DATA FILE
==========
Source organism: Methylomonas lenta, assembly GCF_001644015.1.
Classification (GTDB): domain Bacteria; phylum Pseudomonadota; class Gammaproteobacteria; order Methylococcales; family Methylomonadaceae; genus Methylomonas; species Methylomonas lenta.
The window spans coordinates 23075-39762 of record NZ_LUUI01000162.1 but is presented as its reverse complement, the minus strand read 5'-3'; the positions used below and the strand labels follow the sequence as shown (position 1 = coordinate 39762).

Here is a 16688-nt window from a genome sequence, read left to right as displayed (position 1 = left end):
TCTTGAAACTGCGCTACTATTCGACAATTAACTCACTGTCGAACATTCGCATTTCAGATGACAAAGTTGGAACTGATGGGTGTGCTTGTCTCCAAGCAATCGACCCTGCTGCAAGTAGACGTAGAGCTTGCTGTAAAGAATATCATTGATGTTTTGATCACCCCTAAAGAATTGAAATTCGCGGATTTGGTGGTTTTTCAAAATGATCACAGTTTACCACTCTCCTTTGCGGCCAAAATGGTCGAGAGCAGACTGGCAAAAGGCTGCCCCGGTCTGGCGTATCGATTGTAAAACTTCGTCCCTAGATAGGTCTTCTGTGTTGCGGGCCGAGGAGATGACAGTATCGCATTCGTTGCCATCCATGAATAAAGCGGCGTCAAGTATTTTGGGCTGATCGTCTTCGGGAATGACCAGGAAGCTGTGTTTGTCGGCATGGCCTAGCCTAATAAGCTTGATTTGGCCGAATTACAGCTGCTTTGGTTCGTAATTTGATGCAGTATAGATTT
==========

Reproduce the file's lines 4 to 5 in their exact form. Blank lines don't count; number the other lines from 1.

Here is a 16688-nt window from a genome sequence, read left to right as displayed (position 1 = left end):
TCTTGAAACTGCGCTACTATTCGACAATTAACTCACTGTCGAACATTCGCATTTCAGATGACAAAGTTGGAACTGATGGGTGTGCTTGTCTCCAAGCAATCGACCCTGCTGCAAGTAGACGTAGAGCTTGCTGTAAAGAATATCATTGATGTTTTGATCACCCCTAAAGAATTGAAATTCGCGGATTTGGTGGTTTTTCAAAATGATCACAGTTTACCACTCTCCTTTGCGGCCAAAATGGTCGAGAGCAGACTGGCAAAAGGCTGCCCCGGTCTGGCGTATCGATTGTAAAACTTCGTCCCTAGATAGGTCTTCTGTGTTGCGGGCCGAGGAGATGACAGTATCGCATTCGTTGCCATCCATGAATAAAGCGGCGTCAAGTATTTTGGGCTGATCGTCTTCGGGAATGACCAGGAAGCTGTGTTTGTCGGCATGGCCTAGCCTAATAAGCTTGATTTGGCCGAATTACAGCTGCTTTGGTTCGTAATTTGATGCAGTATAGATTT